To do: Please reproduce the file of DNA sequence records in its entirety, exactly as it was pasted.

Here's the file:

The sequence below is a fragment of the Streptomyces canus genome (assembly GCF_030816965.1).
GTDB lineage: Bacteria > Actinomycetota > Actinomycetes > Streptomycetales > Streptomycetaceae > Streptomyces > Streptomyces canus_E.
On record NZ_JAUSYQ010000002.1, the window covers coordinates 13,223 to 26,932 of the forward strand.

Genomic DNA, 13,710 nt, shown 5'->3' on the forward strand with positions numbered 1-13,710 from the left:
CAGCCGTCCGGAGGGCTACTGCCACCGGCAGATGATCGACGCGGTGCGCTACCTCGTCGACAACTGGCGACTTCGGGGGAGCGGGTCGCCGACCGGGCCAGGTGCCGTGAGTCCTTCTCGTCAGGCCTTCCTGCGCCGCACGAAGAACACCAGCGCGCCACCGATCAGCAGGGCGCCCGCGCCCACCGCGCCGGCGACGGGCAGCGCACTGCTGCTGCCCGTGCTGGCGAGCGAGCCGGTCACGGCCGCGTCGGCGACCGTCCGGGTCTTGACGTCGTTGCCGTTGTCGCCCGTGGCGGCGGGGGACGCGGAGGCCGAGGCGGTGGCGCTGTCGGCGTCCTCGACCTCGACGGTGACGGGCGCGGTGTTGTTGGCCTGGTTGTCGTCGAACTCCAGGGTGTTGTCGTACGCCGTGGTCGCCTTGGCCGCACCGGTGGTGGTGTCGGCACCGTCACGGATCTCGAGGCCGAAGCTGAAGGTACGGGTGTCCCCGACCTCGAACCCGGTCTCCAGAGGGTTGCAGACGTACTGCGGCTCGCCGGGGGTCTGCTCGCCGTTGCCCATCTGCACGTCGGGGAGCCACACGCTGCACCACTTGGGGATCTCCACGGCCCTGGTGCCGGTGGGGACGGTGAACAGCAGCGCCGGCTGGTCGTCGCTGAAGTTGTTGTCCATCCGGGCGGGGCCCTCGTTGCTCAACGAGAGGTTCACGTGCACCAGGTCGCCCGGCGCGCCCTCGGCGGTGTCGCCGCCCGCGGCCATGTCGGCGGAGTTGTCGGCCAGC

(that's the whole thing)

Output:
The sequence below is a fragment of the Streptomyces canus genome (assembly GCF_030816965.1).
GTDB lineage: Bacteria > Actinomycetota > Actinomycetes > Streptomycetales > Streptomycetaceae > Streptomyces > Streptomyces canus_E.
On record NZ_JAUSYQ010000002.1, the window covers coordinates 13,223 to 26,932 of the forward strand.

Genomic DNA, 13,710 nt, shown 5'->3' on the forward strand with positions numbered 1-13,710 from the left:
CAGCCGTCCGGAGGGCTACTGCCACCGGCAGATGATCGACGCGGTGCGCTACCTCGTCGACAACTGGCGACTTCGGGGGAGCGGGTCGCCGACCGGGCCAGGTGCCGTGAGTCCTTCTCGTCAGGCCTTCCTGCGCCGCACGAAGAACACCAGCGCGCCACCGATCAGCAGGGCGCCCGCGCCCACCGCGCCGGCGACGGGCAGCGCACTGCTGCTGCCCGTGCTGGCGAGCGAGCCGGTCACGGCCGCGTCGGCGACCGTCCGGGTCTTGACGTCGTTGCCGTTGTCGCCCGTGGCGGCGGGGGACGCGGAGGCCGAGGCGGTGGCGCTGTCGGCGTCCTCGACCTCGACGGTGACGGGCGCGGTGTTGTTGGCCTGGTTGTCGTCGAACTCCAGGGTGTTGTCGTACGCCGTGGTCGCCTTGGCCGCACCGGTGGTGGTGTCGGCACCGTCACGGATCTCGAGGCCGAAGCTGAAGGTACGGGTGTCCCCGACCTCGAACCCGGTCTCCAGAGGGTTGCAGACGTACTGCGGCTCGCCGGGGGTCTGCTCGCCGTTGCCCATCTGCACGTCGGGGAGCCACACGCTGCACCACTTGGGGATCTCCACGGCCCTGGTGCCGGTGGGGACGGTGAACAGCAGCGCCGGCTGGTCGTCGCTGAAGTTGTTGTCCATCCGGGCGGGGCCCTCGTTGCTCAACGAGAGGTTCACGTGCACCAGGTCGCCCGGCGCGCCCTCGGCGGTGTCGCCGCCCGCGGCCATGTCGGCGGAGTTGTCGGCCAGC